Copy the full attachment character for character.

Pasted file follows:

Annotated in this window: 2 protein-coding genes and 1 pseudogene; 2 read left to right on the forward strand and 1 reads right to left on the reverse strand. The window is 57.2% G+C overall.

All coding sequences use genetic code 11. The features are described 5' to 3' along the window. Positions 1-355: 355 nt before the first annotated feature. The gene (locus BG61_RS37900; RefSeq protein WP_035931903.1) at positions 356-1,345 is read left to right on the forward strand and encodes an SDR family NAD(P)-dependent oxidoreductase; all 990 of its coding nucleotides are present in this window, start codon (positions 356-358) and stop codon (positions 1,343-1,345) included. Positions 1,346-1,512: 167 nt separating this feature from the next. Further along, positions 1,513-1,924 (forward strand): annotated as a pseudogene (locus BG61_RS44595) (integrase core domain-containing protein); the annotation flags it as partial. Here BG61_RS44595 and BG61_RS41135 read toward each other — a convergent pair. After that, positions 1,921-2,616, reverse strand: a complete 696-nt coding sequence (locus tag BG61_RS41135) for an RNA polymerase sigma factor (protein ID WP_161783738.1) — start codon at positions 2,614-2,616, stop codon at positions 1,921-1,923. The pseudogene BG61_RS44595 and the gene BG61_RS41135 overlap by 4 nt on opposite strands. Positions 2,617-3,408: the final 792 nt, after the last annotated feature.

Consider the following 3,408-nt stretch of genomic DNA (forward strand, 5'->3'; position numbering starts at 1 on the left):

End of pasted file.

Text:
Annotated in this window: 2 protein-coding genes and 1 pseudogene; 2 read left to right on the forward strand and 1 reads right to left on the reverse strand. The window is 57.2% G+C overall.

All coding sequences use genetic code 11. The features are described 5' to 3' along the window. Positions 1-355: 355 nt before the first annotated feature. The gene (locus BG61_RS37900; RefSeq protein WP_035931903.1) at positions 356-1,345 is read left to right on the forward strand and encodes an SDR family NAD(P)-dependent oxidoreductase; all 990 of its coding nucleotides are present in this window, start codon (positions 356-358) and stop codon (positions 1,343-1,345) included. Positions 1,346-1,512: 167 nt separating this feature from the next. Further along, positions 1,513-1,924 (forward strand): annotated as a pseudogene (locus BG61_RS44595) (integrase core domain-containing protein); the annotation flags it as partial. Here BG61_RS44595 and BG61_RS41135 read toward each other — a convergent pair. After that, positions 1,921-2,616, reverse strand: a complete 696-nt coding sequence (locus tag BG61_RS41135) for an RNA polymerase sigma factor (protein ID WP_161783738.1) — start codon at positions 2,614-2,616, stop codon at positions 1,921-1,923. The pseudogene BG61_RS44595 and the gene BG61_RS41135 overlap by 4 nt on opposite strands. Positions 2,617-3,408: the final 792 nt, after the last annotated feature.

Consider the following 3,408-nt stretch of genomic DNA (forward strand, 5'->3'; position numbering starts at 1 on the left):